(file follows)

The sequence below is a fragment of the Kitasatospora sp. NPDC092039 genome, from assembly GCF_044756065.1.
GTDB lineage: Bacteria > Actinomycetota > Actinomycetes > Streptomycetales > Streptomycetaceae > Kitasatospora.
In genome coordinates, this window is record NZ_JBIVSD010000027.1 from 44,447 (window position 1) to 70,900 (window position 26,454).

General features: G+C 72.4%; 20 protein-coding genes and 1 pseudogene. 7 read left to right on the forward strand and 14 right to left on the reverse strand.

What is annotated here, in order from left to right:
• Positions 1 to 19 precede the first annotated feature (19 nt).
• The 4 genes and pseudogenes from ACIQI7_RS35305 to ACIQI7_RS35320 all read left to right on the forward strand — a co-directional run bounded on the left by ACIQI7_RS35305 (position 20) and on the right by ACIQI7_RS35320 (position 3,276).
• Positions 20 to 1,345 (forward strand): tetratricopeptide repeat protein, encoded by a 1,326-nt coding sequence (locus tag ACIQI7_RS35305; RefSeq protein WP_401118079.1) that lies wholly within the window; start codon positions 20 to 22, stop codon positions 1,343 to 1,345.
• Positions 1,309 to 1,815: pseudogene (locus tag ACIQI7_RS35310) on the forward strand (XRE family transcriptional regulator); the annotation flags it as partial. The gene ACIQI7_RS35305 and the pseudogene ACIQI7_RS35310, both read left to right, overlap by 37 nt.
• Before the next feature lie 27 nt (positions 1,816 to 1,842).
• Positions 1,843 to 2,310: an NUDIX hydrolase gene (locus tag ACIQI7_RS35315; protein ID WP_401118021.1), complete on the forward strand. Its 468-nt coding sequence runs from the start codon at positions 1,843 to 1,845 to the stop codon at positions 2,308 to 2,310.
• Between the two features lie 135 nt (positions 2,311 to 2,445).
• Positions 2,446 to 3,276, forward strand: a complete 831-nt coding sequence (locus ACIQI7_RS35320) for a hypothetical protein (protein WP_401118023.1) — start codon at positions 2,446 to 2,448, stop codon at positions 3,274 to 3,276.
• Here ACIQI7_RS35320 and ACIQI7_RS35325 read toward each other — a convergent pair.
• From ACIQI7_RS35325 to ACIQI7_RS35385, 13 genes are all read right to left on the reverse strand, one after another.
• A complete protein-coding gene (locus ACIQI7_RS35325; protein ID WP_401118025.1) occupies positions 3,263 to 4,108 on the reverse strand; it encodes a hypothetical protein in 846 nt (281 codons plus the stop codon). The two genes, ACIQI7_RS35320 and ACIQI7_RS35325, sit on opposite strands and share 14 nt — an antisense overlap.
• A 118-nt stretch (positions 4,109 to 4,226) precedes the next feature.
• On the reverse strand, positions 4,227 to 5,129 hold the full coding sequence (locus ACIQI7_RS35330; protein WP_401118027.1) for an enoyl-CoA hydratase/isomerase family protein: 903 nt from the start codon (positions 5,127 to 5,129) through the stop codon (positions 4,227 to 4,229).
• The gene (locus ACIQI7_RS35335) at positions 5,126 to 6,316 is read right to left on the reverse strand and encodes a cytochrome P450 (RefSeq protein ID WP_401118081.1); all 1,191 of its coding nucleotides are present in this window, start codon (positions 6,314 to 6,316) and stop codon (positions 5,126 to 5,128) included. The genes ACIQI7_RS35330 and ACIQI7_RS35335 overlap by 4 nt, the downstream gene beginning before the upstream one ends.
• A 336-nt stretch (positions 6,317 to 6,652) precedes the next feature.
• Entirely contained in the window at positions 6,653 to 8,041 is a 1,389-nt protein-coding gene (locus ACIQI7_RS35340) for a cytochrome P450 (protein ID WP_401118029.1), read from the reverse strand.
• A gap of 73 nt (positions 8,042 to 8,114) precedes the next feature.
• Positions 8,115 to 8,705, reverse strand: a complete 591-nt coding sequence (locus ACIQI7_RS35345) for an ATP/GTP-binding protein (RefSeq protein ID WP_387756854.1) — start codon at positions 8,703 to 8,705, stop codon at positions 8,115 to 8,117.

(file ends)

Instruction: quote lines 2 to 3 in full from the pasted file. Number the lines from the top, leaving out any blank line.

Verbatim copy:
GTDB lineage: Bacteria > Actinomycetota > Actinomycetes > Streptomycetales > Streptomycetaceae > Kitasatospora.
In genome coordinates, this window is record NZ_JBIVSD010000027.1 from 44,447 (window position 1) to 70,900 (window position 26,454).